You had to listen carefully Wednesday night to discern where the two candidates for Idaho's District 25 House of Representatives seat disagreed most during a debate in Hailey.
Gathered at the Pizza and Politics forum at the Old Blaine County Courthouse, incumbent Wendy Jaquet and challenger Jeff Faulkner did their best to convince voters that they're the better choice to represent the district.
The Idaho Mountain Express sponsored the event. Smoky Mountain Pizza provided the pizza.
The question of who is better prepared to represent the district—because of where they live, their party affiliation and their backgrounds—provided perhaps the most discernible sparks between Jaquet and Faulkner during their less-than-hour-long debate.
Since 1994, when she was first elected as State Representative, Jaquet, 65, has spent her winters in Boise. She is running for her eighth term. She has been the House minority leader since 1998. The Ketchum resident said her experience is an asset for District 25, which consists of Blaine, Gooding, Camas and Lincoln counties.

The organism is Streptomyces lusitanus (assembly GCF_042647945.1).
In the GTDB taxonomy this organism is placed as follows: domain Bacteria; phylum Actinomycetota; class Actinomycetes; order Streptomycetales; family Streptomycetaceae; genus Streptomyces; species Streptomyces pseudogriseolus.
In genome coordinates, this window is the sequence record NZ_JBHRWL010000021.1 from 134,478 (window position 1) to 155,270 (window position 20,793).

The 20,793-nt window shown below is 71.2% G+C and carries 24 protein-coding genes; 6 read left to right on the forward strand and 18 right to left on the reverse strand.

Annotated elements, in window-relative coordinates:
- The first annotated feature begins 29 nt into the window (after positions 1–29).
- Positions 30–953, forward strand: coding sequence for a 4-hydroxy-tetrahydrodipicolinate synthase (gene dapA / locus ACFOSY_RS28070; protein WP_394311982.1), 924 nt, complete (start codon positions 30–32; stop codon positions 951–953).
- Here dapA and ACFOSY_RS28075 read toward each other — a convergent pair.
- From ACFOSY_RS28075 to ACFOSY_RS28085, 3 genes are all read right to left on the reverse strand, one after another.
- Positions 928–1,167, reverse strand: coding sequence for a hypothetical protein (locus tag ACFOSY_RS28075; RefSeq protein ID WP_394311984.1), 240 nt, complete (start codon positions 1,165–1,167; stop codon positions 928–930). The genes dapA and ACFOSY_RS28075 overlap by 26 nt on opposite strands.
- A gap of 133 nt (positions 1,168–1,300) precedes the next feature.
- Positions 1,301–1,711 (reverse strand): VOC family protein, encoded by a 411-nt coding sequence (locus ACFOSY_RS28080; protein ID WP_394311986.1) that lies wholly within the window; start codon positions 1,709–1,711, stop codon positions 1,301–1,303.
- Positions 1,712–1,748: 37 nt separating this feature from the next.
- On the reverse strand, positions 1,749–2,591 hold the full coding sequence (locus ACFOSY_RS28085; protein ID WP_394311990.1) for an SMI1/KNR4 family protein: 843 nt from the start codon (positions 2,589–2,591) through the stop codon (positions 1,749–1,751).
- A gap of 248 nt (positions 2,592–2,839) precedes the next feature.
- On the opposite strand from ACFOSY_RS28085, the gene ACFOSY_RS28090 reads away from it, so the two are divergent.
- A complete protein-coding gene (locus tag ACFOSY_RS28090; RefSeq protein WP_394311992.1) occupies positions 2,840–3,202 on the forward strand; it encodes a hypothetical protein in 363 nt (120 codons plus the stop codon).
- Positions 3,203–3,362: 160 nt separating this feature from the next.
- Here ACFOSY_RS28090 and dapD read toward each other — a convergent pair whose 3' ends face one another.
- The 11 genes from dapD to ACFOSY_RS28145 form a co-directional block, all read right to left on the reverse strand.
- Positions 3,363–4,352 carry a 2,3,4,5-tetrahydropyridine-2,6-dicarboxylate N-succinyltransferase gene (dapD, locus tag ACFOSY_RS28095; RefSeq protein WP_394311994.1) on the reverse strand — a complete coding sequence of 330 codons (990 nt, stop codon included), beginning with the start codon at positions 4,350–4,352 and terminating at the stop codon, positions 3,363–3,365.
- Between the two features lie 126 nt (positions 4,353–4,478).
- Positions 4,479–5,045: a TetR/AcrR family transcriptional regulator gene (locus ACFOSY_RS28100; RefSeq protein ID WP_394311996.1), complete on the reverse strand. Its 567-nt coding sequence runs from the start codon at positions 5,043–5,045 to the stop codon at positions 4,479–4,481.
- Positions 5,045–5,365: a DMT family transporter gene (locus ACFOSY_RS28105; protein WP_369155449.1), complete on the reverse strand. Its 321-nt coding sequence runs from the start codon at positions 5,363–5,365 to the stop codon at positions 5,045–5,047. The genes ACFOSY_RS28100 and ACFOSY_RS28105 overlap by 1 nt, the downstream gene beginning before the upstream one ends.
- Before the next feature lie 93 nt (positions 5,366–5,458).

"I work very hard to represent the four counties in this district," she said.
Jaquet said she bought her fuel-efficient Toyota Prius so she can travel around her wide-ranging district more economically. She said she still has some things she wants to accomplish at the Legislature and hopes voters will give her the chance.
"I will continue doing what I am doing," she said.
Faulkner claimed he can better represent the district and get things done because he's a member of the Republican Party, which has 51 of 70 seats in the Idaho House.
"Like it or not, the Republicans are the majority," he said.
The 42-year-old Gooding resident has strong ties to the state's agriculture industry and served as Idaho Cattle Association president from November 2006 through November 2007.
Though Faulkner highlighted his agricultural background as a key reason why he's a good choice to represent the district, he said his ties to Blaine County are also a reason that Wood River Valley residents should vote for him. He noted that his family owns property in Blaine County and runs sheep on federal land in the north valley.
"I think I can represent everyone in the district," he said.